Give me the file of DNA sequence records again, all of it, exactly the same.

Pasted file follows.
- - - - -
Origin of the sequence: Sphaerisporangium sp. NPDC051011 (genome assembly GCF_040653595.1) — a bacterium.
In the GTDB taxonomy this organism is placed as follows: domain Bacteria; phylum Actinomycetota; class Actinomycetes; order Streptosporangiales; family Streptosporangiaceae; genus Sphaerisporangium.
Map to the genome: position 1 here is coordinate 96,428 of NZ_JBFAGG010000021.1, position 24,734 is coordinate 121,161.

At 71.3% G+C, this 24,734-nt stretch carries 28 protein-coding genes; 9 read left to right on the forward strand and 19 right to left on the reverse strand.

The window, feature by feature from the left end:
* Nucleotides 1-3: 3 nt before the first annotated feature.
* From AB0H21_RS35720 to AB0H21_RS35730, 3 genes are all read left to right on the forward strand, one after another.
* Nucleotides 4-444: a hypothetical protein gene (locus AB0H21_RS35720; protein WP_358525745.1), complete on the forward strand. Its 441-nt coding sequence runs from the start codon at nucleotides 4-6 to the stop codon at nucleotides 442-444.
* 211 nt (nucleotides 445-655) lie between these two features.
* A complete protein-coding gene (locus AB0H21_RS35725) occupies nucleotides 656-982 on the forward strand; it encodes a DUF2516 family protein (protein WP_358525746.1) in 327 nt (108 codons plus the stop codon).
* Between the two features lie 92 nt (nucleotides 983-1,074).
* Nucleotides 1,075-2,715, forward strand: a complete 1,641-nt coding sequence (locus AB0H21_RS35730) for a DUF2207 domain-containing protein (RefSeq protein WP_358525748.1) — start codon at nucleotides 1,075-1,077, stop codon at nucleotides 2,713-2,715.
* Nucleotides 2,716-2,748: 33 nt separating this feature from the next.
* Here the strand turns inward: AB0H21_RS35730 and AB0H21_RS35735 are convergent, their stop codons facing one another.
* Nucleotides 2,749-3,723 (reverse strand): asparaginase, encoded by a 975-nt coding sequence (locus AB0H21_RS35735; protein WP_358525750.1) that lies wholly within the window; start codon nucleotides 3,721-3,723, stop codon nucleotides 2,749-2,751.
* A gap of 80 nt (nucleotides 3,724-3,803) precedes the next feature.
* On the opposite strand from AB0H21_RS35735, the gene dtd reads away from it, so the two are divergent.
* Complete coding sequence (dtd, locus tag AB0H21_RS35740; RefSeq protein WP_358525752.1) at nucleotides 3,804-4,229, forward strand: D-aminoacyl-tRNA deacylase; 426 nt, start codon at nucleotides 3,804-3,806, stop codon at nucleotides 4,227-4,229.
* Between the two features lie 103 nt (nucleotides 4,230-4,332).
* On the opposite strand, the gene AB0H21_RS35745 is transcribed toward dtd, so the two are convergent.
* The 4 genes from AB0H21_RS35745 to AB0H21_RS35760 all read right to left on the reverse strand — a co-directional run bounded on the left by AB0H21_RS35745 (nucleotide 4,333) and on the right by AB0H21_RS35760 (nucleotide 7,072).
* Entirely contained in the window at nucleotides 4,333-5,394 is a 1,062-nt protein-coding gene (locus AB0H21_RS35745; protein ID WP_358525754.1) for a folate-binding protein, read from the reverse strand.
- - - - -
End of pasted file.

Origin of the sequence: Sphaerisporangium sp. NPDC051011 (genome assembly GCF_040653595.1) — a bacterium.
In the GTDB taxonomy this organism is placed as follows: domain Bacteria; phylum Actinomycetota; class Actinomycetes; order Streptosporangiales; family Streptosporangiaceae; genus Sphaerisporangium.
Map to the genome: position 1 here is coordinate 96,428 of NZ_JBFAGG010000021.1, position 24,734 is coordinate 121,161.

At 71.3% G+C, this 24,734-nt stretch carries 28 protein-coding genes; 9 read left to right on the forward strand and 19 right to left on the reverse strand.

The window, feature by feature from the left end:
* Nucleotides 1-3: 3 nt before the first annotated feature.
* From AB0H21_RS35720 to AB0H21_RS35730, 3 genes are all read left to right on the forward strand, one after another.
* Nucleotides 4-444: a hypothetical protein gene (locus AB0H21_RS35720; protein WP_358525745.1), complete on the forward strand. Its 441-nt coding sequence runs from the start codon at nucleotides 4-6 to the stop codon at nucleotides 442-444.
* 211 nt (nucleotides 445-655) lie between these two features.
* A complete protein-coding gene (locus AB0H21_RS35725) occupies nucleotides 656-982 on the forward strand; it encodes a DUF2516 family protein (protein WP_358525746.1) in 327 nt (108 codons plus the stop codon).
* Between the two features lie 92 nt (nucleotides 983-1,074).
* Nucleotides 1,075-2,715, forward strand: a complete 1,641-nt coding sequence (locus AB0H21_RS35730) for a DUF2207 domain-containing protein (RefSeq protein WP_358525748.1) — start codon at nucleotides 1,075-1,077, stop codon at nucleotides 2,713-2,715.
* Nucleotides 2,716-2,748: 33 nt separating this feature from the next.
* Here the strand turns inward: AB0H21_RS35730 and AB0H21_RS35735 are convergent, their stop codons facing one another.
* Nucleotides 2,749-3,723 (reverse strand): asparaginase, encoded by a 975-nt coding sequence (locus AB0H21_RS35735; protein WP_358525750.1) that lies wholly within the window; start codon nucleotides 3,721-3,723, stop codon nucleotides 2,749-2,751.
* A gap of 80 nt (nucleotides 3,724-3,803) precedes the next feature.
* On the opposite strand from AB0H21_RS35735, the gene dtd reads away from it, so the two are divergent.
* Complete coding sequence (dtd, locus tag AB0H21_RS35740; RefSeq protein WP_358525752.1) at nucleotides 3,804-4,229, forward strand: D-aminoacyl-tRNA deacylase; 426 nt, start codon at nucleotides 3,804-3,806, stop codon at nucleotides 4,227-4,229.
* Between the two features lie 103 nt (nucleotides 4,230-4,332).
* On the opposite strand, the gene AB0H21_RS35745 is transcribed toward dtd, so the two are convergent.
* The 4 genes from AB0H21_RS35745 to AB0H21_RS35760 all read right to left on the reverse strand — a co-directional run bounded on the left by AB0H21_RS35745 (nucleotide 4,333) and on the right by AB0H21_RS35760 (nucleotide 7,072).
* Entirely contained in the window at nucleotides 4,333-5,394 is a 1,062-nt protein-coding gene (locus AB0H21_RS35745; protein ID WP_358525754.1) for a folate-binding protein, read from the reverse strand.